David Bell

David Ingalls Bell is a Life enthusiast who was born and educated in the United States but now lives in Australia. He has discovered and helped construct some of the most interesting known patterns, with a heavy focus on spaceships.

David Bell
Born Unknown
Residence Australia
Nationality American
Institutions Unknown
Alma mater Unknown

In 2004, he and Jason Summers helped Gabriel Nivasch build caterpillar; the first 17c/45 spaceship to be constructed. He also found 25P3H1V0.1, one of the smallest-known c/3 orthogonal spaceships, and spider, the smallest-known c/5 orthogonal spaceship. He has also found several patterns that are the first examples of spaceships with their particular speed and period: c/2 orthogonal period 22, c/2 orthogonal period 26, c/3 orthogonal period 12, c/4 orthogonal period 20, 2c/5 orthogonal period 10, c/5 orthogonal period 30 (with Noam Elkies), c/3 orthogonal period 36, c/3 orthogonal period 24, c/3 orthogonal period 15, c/2 orthogonal period 6, and c/3 orthogonal period 9.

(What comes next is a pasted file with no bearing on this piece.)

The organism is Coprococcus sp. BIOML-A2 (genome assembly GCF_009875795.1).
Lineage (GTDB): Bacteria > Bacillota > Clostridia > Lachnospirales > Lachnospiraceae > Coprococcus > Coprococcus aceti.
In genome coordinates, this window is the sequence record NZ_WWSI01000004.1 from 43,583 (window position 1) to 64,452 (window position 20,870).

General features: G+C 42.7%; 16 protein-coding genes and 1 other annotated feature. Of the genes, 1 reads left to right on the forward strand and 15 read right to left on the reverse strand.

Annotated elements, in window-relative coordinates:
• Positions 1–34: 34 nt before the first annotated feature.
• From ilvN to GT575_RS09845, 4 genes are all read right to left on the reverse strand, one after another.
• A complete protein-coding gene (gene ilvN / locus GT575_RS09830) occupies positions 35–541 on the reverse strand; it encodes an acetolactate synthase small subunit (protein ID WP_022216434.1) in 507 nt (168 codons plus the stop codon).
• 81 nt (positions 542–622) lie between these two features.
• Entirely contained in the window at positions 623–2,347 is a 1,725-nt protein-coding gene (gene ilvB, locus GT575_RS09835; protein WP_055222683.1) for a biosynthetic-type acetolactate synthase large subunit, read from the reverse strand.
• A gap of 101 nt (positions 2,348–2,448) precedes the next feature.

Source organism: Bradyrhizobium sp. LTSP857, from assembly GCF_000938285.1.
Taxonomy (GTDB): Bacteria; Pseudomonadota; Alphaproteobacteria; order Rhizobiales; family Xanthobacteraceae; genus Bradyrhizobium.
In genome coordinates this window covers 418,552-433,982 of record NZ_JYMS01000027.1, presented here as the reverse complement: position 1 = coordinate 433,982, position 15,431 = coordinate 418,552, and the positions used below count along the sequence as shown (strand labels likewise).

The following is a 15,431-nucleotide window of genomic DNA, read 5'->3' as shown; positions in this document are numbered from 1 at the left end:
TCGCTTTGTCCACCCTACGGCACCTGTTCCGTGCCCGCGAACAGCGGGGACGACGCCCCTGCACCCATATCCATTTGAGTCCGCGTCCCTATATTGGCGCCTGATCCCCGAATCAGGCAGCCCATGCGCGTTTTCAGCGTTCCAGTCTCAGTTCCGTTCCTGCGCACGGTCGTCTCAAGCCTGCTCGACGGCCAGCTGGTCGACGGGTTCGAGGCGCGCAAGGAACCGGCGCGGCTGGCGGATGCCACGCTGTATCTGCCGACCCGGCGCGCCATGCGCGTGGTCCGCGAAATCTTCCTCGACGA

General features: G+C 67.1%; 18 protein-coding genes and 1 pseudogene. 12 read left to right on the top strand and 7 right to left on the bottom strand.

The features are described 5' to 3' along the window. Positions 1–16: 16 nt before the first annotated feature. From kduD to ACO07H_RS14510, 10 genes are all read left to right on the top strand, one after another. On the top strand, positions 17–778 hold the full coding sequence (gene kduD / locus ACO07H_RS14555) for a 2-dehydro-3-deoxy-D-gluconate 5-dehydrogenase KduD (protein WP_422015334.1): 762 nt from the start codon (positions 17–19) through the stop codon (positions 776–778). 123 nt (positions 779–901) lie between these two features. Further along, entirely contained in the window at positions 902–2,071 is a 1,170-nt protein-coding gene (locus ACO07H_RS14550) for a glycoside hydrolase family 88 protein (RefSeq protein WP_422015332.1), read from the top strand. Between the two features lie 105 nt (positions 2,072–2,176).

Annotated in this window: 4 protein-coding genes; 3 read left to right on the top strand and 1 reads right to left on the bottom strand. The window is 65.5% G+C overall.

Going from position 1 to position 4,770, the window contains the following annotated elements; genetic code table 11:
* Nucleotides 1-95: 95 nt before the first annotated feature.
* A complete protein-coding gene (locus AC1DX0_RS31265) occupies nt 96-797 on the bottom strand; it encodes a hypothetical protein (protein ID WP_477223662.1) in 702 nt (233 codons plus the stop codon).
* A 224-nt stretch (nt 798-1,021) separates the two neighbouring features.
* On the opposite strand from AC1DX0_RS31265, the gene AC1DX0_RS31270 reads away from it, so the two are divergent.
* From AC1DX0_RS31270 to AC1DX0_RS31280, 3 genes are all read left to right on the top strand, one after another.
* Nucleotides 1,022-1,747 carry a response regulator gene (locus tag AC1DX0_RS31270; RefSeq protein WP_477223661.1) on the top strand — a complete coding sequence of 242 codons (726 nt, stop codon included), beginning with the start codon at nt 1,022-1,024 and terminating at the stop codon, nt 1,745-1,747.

He was the first person to explicitly construct a unit Life cell: the p5760 unit Life cell. Other notable constructions include the infinite glider hotel and moving sawtooth.

He also has explored some other Life-like cellular automata in some depth, most notably HighLife.

Patterns found by David Bell

gollark: I'm sure you'd like to think so.
gollark: It's graphical in the sense that it does operations on graphs.
gollark: Graphical!
gollark: The obvious solution is to make a continuous NDBall variant with arbitrary hyperplanes.
gollark: Actually, you did.

References

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